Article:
pulls dog food after poison reports
Source of Article: http://www.abc.net.au/news/stories/2008/12/09/2441919.htm
KraMar says the withdrawal is a
The importer of a Chinese-made chicken dog treat has today
voluntarily recalled the product, after reports of kidney damaging illnesses
in dogs around Australia.
The company KraMar has withdrawn Supa Naturals Chicken breast strips, which it says is one
highest selling dog snacks.
A statement issued by KraMar says the withdrawal
is a precaution.
It says testing has been conducted on every shipment for bacteria and for
the poison melamine, which has been connected with cases of kidney
malfunction in pets overseas.
KraMar's chief executive Brian Fouche say a link has not been scientifically
"It is a mystery to us, but in the interests of animal welfare we
have decided to take this decision," he said.
KraMar says it is considering moving the
manufacture of the chicken strip to Australia.
The Australian Veterinary Association earlier warned dog owners to
immediately contact vets if their dogs show symptoms of kidney problems.
Association president Mark Lawrie says dogs may
be drinking and urinating a lot, be unusually lethargic or vomiting.
"We certainly think that there's some
indicators perhaps that there may be some linkages with some
dog-treats," he said.
The symptoms are similar to those seen after poisoning with the toxic
There was a mass recall of melamine-contaminated pet food containing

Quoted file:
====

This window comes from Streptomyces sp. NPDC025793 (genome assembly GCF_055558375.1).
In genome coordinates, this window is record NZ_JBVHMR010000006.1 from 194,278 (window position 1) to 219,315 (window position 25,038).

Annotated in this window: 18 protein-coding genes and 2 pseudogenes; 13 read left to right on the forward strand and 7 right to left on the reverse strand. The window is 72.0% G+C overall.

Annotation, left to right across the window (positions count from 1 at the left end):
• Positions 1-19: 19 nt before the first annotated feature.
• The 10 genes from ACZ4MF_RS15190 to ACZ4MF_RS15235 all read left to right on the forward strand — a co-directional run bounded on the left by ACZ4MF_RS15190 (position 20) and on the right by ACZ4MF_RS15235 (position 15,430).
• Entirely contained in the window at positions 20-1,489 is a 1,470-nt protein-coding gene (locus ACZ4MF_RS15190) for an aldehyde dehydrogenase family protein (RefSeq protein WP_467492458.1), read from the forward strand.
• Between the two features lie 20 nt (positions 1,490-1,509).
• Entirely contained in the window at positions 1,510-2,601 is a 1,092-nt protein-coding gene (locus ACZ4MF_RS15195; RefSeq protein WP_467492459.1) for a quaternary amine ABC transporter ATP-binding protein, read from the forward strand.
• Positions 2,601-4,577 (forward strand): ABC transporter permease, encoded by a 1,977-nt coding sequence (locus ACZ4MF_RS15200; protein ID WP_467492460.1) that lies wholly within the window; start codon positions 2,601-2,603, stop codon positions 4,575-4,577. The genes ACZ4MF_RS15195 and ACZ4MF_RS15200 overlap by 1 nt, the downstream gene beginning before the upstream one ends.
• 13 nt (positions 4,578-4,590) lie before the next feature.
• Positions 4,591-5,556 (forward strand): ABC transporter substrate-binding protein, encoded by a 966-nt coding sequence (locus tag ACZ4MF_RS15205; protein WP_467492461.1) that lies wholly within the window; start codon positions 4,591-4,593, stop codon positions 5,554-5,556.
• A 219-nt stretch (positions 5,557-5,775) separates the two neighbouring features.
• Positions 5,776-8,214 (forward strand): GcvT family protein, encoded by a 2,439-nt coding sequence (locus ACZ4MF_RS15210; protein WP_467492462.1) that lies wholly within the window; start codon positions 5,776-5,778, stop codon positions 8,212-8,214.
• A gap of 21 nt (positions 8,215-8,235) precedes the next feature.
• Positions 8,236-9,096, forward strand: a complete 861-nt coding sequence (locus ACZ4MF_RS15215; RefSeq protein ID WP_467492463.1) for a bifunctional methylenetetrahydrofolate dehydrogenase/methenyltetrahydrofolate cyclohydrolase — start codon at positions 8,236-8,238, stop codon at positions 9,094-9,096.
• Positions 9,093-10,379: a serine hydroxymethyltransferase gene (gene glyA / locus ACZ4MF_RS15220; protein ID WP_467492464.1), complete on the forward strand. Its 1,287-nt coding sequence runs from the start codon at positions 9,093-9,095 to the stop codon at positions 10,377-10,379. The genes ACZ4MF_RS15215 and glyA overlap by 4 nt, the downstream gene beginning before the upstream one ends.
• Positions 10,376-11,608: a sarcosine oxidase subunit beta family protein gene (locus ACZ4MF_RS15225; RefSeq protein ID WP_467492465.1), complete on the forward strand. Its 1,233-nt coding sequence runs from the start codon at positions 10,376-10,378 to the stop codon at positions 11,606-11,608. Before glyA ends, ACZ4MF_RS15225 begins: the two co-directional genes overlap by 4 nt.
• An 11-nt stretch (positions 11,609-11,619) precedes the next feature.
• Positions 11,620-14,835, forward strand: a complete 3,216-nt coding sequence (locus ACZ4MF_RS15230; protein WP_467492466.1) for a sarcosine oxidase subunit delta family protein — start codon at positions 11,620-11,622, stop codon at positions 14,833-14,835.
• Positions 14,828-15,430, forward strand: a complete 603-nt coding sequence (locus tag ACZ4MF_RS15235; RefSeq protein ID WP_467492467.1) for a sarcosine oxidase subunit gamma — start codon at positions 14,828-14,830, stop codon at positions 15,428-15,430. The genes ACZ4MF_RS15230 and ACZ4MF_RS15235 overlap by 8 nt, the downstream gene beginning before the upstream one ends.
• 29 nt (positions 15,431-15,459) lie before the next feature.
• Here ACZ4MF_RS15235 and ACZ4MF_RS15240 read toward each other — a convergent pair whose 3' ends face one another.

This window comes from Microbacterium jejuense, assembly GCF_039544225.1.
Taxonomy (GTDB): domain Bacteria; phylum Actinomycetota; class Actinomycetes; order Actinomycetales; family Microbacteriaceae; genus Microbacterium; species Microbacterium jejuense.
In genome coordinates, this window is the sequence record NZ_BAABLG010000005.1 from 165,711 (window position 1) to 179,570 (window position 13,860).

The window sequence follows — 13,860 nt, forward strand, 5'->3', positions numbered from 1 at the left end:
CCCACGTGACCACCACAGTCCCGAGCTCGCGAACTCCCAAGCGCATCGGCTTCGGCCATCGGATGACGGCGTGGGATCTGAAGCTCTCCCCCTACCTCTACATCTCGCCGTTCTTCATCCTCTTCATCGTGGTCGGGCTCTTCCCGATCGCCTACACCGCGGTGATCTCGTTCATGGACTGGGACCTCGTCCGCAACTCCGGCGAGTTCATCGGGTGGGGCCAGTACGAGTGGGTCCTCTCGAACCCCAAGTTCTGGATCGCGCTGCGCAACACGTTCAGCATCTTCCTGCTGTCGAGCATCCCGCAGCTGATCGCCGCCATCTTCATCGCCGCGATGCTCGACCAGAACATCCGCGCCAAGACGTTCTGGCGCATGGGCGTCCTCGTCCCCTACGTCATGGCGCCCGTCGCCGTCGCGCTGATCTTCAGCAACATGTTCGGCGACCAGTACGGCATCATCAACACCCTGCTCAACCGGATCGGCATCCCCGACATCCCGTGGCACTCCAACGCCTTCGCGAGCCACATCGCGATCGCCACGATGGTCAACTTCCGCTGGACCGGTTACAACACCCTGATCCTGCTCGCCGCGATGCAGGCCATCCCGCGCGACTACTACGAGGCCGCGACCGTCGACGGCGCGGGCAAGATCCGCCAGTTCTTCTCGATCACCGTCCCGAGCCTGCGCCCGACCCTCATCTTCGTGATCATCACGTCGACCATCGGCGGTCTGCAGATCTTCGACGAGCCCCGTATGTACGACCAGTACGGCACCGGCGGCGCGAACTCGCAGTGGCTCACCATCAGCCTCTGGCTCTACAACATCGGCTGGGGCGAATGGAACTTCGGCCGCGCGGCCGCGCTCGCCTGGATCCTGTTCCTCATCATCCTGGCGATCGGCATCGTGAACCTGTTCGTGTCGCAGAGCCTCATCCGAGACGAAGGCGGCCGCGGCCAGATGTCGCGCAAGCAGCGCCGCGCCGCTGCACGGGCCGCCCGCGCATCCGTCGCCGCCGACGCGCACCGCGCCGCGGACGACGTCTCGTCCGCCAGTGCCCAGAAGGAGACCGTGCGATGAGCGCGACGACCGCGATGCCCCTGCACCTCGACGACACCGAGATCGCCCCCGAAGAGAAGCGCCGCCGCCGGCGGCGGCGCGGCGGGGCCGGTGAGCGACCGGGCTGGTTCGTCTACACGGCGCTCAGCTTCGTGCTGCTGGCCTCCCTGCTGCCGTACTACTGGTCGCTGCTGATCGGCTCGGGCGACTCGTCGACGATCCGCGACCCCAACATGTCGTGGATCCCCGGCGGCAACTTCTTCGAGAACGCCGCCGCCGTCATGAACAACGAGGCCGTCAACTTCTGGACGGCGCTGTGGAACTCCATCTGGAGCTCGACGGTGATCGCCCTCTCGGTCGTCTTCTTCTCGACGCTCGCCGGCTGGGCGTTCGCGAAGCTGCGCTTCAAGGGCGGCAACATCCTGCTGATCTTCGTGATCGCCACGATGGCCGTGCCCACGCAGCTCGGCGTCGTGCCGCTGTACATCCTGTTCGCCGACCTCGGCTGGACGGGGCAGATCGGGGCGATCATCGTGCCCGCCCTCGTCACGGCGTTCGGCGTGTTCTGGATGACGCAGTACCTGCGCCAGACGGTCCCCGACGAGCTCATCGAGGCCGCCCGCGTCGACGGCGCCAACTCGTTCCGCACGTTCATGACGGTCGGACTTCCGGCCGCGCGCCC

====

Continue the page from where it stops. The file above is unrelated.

Chinese ingredients in the US
and Europe last year.
Mr Lawrie says the
extent of the problem is not yet clear.
"There's been some reports of a thing called
Fanconi syndrome, which is where there's glucose in
the urine. But the blood levels are normal, indicating that there's some
renal tubular damage or some damage to the kidneys," he said.
"There are some reports out there, but it's hard to quantify at this
Research shows link
Researchers from the University
of Sydney earlier
connected a kidney damaging syndrome in dogs to the chicken snacks.
Dr Linda Fleaman says there are a lot of cases
of the normally rare acquired Fanconi syndrome.
"The one thing that is common with all of the cases, is that the dogs
have among other things, eaten a certain chicken treat that has been sourced
"Although we have no idea what the cause of this problem is, we are concerned there's a link between the feeding of
the treat and the emergence of this clinical syndrome."